Initially, the property at issue was owned by Mark G. Wolff and was subject to various liens, including a mortgage in favor of Americas Wholesale Lender.[3] In September 2003, Countrywide commenced a foreclosure action against Wolff. On January 13, 2004, defendant appropriated a portion of the property. A judgment of foreclosure in Countrywide's action was entered on January 15, 2004 and the sale was held on March 10, 2004. Countrywide was the apparent high bidder and immediately assigned its bid to Federal National Mortgage Association (hereinafter “Fannie Mae”).[4] On or about June 28, 2004, Fannie Mae conveyed title to claimant. Claimant commenced this action to recover alleged damages resulting from the appropriation.

The Attorney General's office determined that there was a conflict of title such that certification of the person or persons legally entitled to the amount payable for the acquisition could not be made and shortly thereafter, the comptroller deposited $12,100 into an account as designated by statute (see EDPL 304 [E] [1], [2]).[5] The Attorney General's office advised claimant that there were a number of potentially interested parties, and suggested commencement of a distribution proceeding.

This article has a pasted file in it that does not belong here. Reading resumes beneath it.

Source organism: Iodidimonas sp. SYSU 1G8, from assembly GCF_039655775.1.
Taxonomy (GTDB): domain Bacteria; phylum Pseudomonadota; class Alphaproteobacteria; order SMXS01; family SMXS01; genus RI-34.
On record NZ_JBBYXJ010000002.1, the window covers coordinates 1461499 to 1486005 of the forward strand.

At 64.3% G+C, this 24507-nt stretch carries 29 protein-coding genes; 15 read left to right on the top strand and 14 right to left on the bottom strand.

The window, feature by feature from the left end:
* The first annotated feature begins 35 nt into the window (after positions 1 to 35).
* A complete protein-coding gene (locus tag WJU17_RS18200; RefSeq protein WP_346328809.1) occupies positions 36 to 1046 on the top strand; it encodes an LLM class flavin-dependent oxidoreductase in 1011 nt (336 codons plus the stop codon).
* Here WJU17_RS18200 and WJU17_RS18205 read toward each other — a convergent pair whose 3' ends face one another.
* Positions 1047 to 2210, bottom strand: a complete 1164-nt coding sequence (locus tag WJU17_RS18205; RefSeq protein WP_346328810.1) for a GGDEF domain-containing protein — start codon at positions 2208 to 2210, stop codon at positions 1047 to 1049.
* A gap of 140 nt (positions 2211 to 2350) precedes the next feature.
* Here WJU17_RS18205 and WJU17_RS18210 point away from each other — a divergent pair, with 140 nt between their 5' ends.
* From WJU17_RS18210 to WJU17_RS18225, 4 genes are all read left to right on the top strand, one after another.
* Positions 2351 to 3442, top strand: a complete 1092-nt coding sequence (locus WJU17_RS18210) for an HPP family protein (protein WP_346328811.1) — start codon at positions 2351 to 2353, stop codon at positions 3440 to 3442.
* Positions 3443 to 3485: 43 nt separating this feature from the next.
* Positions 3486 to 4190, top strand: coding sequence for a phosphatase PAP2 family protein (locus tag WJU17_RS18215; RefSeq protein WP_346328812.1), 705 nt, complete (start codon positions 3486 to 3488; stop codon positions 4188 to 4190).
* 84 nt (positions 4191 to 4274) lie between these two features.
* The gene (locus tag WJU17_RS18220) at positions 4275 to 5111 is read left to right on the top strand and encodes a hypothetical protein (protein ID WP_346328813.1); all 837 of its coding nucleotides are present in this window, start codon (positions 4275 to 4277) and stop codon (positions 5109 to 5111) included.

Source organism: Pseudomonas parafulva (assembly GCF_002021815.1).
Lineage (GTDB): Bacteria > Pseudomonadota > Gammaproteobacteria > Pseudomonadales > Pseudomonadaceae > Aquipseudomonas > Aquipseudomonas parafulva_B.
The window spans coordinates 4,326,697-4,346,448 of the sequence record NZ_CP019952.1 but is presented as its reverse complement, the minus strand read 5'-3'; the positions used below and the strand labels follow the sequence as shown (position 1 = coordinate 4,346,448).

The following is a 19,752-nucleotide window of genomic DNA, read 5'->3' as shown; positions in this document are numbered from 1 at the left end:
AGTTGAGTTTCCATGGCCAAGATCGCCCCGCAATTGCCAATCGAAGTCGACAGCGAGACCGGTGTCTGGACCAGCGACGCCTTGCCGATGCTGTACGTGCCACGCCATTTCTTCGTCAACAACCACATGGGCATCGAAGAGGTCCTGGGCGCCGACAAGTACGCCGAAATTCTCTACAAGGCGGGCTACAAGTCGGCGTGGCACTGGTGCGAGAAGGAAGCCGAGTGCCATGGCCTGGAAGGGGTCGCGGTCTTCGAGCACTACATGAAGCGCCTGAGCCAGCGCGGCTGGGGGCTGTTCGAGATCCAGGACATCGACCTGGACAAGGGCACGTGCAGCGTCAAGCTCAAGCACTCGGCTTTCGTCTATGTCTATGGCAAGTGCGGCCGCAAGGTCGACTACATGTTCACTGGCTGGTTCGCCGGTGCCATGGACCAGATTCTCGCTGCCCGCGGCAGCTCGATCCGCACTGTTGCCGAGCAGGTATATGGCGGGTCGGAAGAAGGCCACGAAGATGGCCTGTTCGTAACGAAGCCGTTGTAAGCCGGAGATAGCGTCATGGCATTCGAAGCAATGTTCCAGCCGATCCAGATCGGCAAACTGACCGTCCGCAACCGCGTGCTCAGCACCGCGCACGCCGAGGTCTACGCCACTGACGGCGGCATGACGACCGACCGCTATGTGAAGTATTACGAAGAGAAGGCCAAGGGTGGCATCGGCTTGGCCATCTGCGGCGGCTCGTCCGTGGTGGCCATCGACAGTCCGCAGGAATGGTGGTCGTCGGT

Defendant’s policy in an Eminent Domain proceeding is to make reasonable and expeditious efforts to compensate persons for the appropriation of their real property through negotiation and agreement (see EDPL 301). Defendant may, pursuant to EDPL 304 (E) (1) or (2), deposit the funds into “a special interest bearing account * * * to be distributed as ordered by the court of claims on application of any person claiming an interest in the amount deposited”.[6] Any person claiming an interest in the funds may apply for an order of distribution by commencing a special proceeding pursuant to Court of Claims Act § 23 (see also EDPL 304 [E] [1], [2]). Alternatively, a condemnee who does not accept defendant’s offer as payment in full may file a claim in the Court of Claims (see EDPL 304 [E] [3]) and must interplead all interested parties (see EDPL 505 [B]; Court of Claims Act § 14).